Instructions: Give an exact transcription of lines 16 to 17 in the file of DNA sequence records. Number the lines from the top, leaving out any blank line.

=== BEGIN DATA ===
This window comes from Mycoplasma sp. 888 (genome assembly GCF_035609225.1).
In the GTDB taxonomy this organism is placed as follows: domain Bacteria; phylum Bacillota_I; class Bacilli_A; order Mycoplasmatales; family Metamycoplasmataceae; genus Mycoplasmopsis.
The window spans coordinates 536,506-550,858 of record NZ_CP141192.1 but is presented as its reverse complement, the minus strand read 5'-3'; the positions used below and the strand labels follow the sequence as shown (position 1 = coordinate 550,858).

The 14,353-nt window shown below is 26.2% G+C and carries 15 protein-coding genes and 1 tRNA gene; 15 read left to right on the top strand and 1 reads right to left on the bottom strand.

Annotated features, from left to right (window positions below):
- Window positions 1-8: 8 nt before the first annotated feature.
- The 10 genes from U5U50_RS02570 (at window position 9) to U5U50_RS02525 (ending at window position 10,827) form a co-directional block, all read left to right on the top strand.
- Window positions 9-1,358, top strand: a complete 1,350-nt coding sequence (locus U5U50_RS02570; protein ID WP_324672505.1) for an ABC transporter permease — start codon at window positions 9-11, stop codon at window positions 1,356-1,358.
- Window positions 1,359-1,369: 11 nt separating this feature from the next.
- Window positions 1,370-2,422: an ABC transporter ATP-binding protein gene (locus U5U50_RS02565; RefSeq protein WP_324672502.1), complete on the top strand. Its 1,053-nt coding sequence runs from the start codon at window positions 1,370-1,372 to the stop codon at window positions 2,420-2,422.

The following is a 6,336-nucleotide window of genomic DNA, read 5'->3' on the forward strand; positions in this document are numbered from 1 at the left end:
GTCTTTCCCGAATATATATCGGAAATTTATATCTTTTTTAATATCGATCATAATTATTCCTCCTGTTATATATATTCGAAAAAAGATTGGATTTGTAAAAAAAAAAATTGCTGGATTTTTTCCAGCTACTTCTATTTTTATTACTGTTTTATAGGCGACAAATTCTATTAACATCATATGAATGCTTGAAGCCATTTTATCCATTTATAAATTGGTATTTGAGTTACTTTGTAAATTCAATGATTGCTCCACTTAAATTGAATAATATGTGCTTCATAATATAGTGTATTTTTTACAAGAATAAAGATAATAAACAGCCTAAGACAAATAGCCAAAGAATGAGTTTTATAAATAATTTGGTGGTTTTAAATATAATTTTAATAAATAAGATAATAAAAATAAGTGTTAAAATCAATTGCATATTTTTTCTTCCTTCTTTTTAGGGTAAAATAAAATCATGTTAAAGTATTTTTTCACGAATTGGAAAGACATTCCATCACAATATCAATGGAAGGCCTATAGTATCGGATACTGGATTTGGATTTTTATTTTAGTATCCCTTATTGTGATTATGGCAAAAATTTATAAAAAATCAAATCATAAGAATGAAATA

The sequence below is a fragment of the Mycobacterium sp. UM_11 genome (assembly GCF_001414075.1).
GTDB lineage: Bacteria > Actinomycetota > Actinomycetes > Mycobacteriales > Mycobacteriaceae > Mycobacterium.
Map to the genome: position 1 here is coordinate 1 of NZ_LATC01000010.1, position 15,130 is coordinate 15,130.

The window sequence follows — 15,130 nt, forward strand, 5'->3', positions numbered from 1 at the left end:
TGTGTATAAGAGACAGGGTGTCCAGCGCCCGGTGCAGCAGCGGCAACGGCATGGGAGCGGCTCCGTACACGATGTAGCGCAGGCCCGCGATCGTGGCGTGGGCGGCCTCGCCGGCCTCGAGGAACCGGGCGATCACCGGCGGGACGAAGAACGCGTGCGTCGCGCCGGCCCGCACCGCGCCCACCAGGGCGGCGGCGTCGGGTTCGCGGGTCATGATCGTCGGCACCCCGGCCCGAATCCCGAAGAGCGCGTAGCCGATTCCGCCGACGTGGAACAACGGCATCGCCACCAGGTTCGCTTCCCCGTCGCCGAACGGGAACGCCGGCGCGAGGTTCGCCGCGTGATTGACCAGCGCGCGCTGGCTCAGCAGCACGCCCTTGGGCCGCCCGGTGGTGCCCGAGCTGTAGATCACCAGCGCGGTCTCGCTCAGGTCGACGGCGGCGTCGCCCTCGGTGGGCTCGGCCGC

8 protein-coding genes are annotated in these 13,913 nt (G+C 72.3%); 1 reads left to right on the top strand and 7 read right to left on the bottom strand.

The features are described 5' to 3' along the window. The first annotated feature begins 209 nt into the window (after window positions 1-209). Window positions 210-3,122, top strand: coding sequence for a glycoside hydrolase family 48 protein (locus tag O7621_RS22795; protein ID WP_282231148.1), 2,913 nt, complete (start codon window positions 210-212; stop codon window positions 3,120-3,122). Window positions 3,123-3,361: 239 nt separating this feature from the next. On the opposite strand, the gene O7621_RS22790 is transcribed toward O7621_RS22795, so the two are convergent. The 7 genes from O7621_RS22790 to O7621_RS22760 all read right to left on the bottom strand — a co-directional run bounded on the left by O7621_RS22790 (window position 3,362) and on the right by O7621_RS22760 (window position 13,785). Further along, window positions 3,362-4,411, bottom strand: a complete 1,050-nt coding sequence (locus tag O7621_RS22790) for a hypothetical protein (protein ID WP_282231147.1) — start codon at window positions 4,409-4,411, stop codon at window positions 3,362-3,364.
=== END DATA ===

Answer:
The window sequence follows — 15,130 nt, forward strand, 5'->3', positions numbered from 1 at the left end:
TGTGTATAAGAGACAGGGTGTCCAGCGCCCGGTGCAGCAGCGGCAACGGCATGGGAGCGGCTCCGTACACGATGTAGCGCAGGCCCGCGATCGTGGCGTGGGCGGCCTCGCCGGCCTCGAGGAACCGGGCGATCACCGGCGGGACGAAGAACGCGTGCGTCGCGCCGGCCCGCACCGCGCCCACCAGGGCGGCGGCGTCGGGTTCGCGGGTCATGATCGTCGGCACCCCGGCCCGAATCCCGAAGAGCGCGTAGCCGATTCCGCCGACGTGGAACAACGGCATCGCCACCAGGTTCGCTTCCCCGTCGCCGAACGGGAACGCCGGCGCGAGGTTCGCCGCGTGATTGACCAGCGCGCGCTGGCTCAGCAGCACGCCCTTGGGCCGCCCGGTGGTGCCCGAGCTGTAGATCACCAGCGCGGTCTCGCTCAGGTCGACGGCGGCGTCGCCCTCGGTGGGCTCGGCCGC